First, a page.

This album is the first one of theirs to have more than four tracks, and most of them rarely go beyond 5-6 minutes. Unlike most of the TD output to be released throughout the 80s, Exit carries a dark, futuristic feel to it, and it can be felt all over the album. White Eagle(1982) continued to explore in the same vein, and Hyperborea(1983) went for a dark ambient sound with cultural references, but Exit probably pulled the theme off the best during this period. Much of the style is brought over from their Thief soundtrack score and given its own breathing space on Exit. High-reverb keyboards had begun to be incorporated heavily into the melodies, and although sounding VERY 80s and maybe coming off as cold to some people, it works for its warish 1984-type atmosphere.
And speaking of future wars, the first track 'Kiev Mission' delivers 10 minutes of melodic rhythm mayhem. The story here is that this track was written as a protest statement against the Cold War in Russia, and many copies of this album were sold throughout the country to get the message across. It starts out with a few bangs, then slowly the synthetic drum beat pulses in and carries a powerful theme around, shortly before an unnamed Russian girl vocalist whispers her plea against a world war. This is where the whole "protest" theme came from. It doesn't end as strong as it starts, but the final part of Kiev Mission shouldn't be skipped. 'Pilots Of The Purple Twighlight' is run without any drumming, but carries an awesome melody that repeats for several minutes. 'Chorozon' is a bit more upbeat and positive sounding, and could easily fit on White Eagle. I love the title track's slow, dark, and powerful bass synth that plods along, complete with a memorable keyboard line and rain sound effects. Then 'Network 23' has a surprisingly non-dated techno drum sequence which sort of serves as a prototype for some 80s and 90s techno. Finishing off Exit is the outstanding 'Remote Viewing' which goes through a few different transitions in its 8-minute span. The first 3 minutes or so has sort of a dark soundscape reminding the fans that TD still held onto their 70s era to an extent, and wouldn't abandon it completely over the next couple of albums. 80s TD may be somewhat less complex than TD's earlier material, but it still was very well produced. Then the song ends with a lighter section that repeats a number of times.
Replayability: medium. Enter the Exit often (pun intended).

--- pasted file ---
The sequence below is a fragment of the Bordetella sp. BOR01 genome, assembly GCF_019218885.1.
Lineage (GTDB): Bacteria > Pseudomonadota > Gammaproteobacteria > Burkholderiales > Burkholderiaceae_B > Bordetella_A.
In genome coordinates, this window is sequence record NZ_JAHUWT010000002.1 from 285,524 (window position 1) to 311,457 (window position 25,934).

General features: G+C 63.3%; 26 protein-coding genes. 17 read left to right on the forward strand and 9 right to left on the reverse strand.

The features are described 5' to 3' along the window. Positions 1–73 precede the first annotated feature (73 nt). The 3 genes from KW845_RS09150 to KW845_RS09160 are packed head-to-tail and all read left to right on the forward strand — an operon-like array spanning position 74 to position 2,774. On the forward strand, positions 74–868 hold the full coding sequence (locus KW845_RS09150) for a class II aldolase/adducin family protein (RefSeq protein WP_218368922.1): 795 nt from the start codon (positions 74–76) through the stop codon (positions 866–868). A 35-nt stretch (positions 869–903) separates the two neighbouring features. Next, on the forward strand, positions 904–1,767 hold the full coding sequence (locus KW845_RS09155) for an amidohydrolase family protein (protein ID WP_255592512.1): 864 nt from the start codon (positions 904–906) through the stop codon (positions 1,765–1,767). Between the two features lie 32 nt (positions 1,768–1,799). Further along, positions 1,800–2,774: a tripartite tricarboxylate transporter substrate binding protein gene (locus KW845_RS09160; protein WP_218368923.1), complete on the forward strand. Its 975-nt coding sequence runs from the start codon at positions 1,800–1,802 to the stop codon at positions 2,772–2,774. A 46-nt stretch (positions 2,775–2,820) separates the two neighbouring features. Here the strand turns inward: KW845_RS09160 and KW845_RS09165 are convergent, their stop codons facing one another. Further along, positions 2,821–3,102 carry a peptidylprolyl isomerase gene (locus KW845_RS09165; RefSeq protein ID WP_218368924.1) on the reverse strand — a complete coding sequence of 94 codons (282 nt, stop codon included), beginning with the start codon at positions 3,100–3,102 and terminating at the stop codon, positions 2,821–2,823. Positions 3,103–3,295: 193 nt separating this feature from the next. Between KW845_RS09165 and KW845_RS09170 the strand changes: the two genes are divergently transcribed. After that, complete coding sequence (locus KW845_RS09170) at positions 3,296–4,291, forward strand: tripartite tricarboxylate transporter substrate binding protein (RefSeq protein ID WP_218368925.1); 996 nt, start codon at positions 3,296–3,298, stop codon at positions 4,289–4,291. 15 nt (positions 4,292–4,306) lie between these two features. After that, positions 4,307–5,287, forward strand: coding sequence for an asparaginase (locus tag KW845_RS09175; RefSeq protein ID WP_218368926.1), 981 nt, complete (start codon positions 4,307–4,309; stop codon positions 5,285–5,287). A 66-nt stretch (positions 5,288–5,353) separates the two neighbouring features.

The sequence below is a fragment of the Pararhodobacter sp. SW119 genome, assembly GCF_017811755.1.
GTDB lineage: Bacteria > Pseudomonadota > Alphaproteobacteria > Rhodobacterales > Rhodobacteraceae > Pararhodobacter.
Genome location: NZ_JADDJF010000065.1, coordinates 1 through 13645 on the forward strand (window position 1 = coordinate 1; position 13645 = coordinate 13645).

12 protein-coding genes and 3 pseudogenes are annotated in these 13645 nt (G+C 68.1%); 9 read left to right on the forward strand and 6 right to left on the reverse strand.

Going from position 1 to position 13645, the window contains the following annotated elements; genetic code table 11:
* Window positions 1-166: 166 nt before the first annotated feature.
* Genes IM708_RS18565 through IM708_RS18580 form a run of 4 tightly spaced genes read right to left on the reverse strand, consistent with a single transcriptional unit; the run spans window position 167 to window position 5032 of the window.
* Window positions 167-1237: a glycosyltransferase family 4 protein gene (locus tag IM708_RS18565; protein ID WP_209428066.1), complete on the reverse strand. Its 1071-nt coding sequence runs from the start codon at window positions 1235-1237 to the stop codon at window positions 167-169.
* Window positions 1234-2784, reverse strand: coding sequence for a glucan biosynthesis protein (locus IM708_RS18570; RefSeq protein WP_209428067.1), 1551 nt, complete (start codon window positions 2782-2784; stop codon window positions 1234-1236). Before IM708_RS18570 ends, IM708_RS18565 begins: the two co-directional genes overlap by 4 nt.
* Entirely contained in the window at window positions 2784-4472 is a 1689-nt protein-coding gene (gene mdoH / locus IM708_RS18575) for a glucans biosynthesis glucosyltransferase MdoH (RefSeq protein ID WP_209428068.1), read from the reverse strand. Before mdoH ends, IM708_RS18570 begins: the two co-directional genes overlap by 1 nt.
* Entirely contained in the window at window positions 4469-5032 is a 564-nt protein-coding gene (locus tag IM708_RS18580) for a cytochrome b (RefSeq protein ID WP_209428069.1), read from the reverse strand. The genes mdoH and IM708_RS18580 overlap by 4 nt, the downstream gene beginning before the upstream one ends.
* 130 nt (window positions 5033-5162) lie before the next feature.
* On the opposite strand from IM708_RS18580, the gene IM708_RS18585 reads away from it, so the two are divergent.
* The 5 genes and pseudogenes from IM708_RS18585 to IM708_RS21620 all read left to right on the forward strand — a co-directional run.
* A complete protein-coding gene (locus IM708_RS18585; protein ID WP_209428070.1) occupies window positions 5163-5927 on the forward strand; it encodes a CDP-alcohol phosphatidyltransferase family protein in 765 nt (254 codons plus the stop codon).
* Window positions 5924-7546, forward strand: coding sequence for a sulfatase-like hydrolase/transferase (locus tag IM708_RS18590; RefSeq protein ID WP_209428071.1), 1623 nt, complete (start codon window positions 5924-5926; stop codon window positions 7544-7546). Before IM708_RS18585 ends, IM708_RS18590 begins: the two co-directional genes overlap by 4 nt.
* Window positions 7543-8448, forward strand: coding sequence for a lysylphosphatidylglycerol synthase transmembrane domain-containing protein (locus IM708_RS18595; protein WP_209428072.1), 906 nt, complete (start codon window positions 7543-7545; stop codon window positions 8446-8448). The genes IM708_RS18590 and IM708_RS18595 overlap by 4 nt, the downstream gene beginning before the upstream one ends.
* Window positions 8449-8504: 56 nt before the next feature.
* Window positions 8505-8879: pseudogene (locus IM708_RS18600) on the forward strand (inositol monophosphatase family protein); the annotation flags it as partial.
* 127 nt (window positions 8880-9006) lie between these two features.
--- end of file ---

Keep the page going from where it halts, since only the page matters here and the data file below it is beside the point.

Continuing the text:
Although the album's length is slightly less than 40 minutes, each of Exit's tracks is of high quality, and so I'll give it 5 stars. It ended up being my fifth purchase (of many!) for TD, but I would say that it makes a good starting point if you're first getting into 80s TD. HIGHLY RECOMMENDED. The sad thing is that EVERY ALBUM IS OUT OF PRINT! Even the remasters! So don't expect to find these in the stores. Unless you know of a used cd shop that happens to get TD albums from time to time, you're best off ordering them online. There are many, many albums, but thankfully most all of them can be found for very cheap. Either version of the album works. There are no bonus tracks, and the volume difference is only minimal, so buying any of them is ok.
One of the top five Tangerine Dream albums
M. B. Link | 08/18/1999
(5 out of 5 stars)
"I first heard this album on the radio late at night back in 1981 and was immediately hooked. IMHO, this album contains the 2nd best TD track - Remote Viewing. The second half of this track is eclipsed only by "Love on a Real Train" from the Risky Business Soundtrack. I'll never forget driving alone (and far from home) through the snow covered mountains in New Mexico at dusk as this song started playing on the car stereo. The solitude and eeriness on that two-lane road fell in on me in a way that I've never felt since. Although I'm not a musician, I think this album showcases the beginning of TD's most creative techniques of "layering" the simplest of tones and rhythms on top of each other to form a "song" that is different at each listening. Sounds fade in and out only to reappear later in the track in a different form. This effect is even more pronounced on the Soundtrack to the film Miracle Mile released in 1989. Sadly, that same effect is almost completely gone on newer albums (e.g., 220 Volt, Tyranny of Beauty) where, apparently without Schmoelling and Franke to restrain him, Froese has resorted to whining guitars to fill in time in otherwise decent compositions. The 1980's however, contain TD's most original material, of which Exit is surely among the best."